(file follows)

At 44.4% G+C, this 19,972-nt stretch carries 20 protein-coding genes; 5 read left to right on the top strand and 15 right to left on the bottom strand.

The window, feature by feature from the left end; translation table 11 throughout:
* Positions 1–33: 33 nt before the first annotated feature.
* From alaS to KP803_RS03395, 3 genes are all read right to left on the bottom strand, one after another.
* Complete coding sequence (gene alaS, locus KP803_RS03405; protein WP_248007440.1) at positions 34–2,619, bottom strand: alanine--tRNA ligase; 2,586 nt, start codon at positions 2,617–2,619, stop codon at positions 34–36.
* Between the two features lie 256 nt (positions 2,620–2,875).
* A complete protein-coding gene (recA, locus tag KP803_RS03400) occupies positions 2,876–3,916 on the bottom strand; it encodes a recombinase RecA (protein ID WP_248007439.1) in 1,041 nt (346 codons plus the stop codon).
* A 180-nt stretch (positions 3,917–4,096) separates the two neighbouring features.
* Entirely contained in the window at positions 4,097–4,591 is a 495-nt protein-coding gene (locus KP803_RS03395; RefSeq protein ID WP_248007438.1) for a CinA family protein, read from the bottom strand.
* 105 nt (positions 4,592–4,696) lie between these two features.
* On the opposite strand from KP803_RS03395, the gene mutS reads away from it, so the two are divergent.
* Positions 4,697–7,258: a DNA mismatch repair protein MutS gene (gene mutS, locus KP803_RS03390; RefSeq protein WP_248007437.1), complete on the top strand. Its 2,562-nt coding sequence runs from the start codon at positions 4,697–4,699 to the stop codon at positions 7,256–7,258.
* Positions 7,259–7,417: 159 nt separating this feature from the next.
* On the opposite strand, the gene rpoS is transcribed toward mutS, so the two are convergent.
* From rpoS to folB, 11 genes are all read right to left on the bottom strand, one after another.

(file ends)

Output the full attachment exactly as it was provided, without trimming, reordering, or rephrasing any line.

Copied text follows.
At 44.4% G+C, this 19,972-nt stretch carries 20 protein-coding genes; 5 read left to right on the top strand and 15 right to left on the bottom strand.

The window, feature by feature from the left end; translation table 11 throughout:
* Positions 1–33: 33 nt before the first annotated feature.
* From alaS to KP803_RS03395, 3 genes are all read right to left on the bottom strand, one after another.
* Complete coding sequence (gene alaS, locus KP803_RS03405; protein WP_248007440.1) at positions 34–2,619, bottom strand: alanine--tRNA ligase; 2,586 nt, start codon at positions 2,617–2,619, stop codon at positions 34–36.
* Between the two features lie 256 nt (positions 2,620–2,875).
* A complete protein-coding gene (recA, locus tag KP803_RS03400) occupies positions 2,876–3,916 on the bottom strand; it encodes a recombinase RecA (protein ID WP_248007439.1) in 1,041 nt (346 codons plus the stop codon).
* A 180-nt stretch (positions 3,917–4,096) separates the two neighbouring features.
* Entirely contained in the window at positions 4,097–4,591 is a 495-nt protein-coding gene (locus KP803_RS03395; RefSeq protein ID WP_248007438.1) for a CinA family protein, read from the bottom strand.
* 105 nt (positions 4,592–4,696) lie between these two features.
* On the opposite strand from KP803_RS03395, the gene mutS reads away from it, so the two are divergent.
* Positions 4,697–7,258: a DNA mismatch repair protein MutS gene (gene mutS, locus KP803_RS03390; RefSeq protein WP_248007437.1), complete on the top strand. Its 2,562-nt coding sequence runs from the start codon at positions 4,697–4,699 to the stop codon at positions 7,256–7,258.
* Positions 7,259–7,417: 159 nt separating this feature from the next.
* On the opposite strand, the gene rpoS is transcribed toward mutS, so the two are convergent.
* From rpoS to folB, 11 genes are all read right to left on the bottom strand, one after another.